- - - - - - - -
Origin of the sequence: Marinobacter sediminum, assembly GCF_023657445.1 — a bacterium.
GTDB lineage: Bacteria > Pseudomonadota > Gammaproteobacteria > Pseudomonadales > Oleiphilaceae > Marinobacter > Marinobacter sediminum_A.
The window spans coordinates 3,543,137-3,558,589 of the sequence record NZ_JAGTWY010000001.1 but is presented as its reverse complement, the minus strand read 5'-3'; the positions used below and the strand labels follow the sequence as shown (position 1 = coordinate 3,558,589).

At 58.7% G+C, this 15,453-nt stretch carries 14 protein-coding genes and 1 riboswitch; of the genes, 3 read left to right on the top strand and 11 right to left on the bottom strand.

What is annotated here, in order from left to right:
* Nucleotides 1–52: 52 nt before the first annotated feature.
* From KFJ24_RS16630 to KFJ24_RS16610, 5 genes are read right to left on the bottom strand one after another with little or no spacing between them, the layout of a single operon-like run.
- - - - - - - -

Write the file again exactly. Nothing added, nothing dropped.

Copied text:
Origin of the sequence: Marinobacter sediminum, assembly GCF_023657445.1 — a bacterium.
GTDB lineage: Bacteria > Pseudomonadota > Gammaproteobacteria > Pseudomonadales > Oleiphilaceae > Marinobacter > Marinobacter sediminum_A.
The window spans coordinates 3,543,137-3,558,589 of the sequence record NZ_JAGTWY010000001.1 but is presented as its reverse complement, the minus strand read 5'-3'; the positions used below and the strand labels follow the sequence as shown (position 1 = coordinate 3,558,589).

At 58.7% G+C, this 15,453-nt stretch carries 14 protein-coding genes and 1 riboswitch; of the genes, 3 read left to right on the top strand and 11 right to left on the bottom strand.

What is annotated here, in order from left to right:
* Nucleotides 1–52: 52 nt before the first annotated feature.
* From KFJ24_RS16630 to KFJ24_RS16610, 5 genes are read right to left on the bottom strand one after another with little or no spacing between them, the layout of a single operon-like run.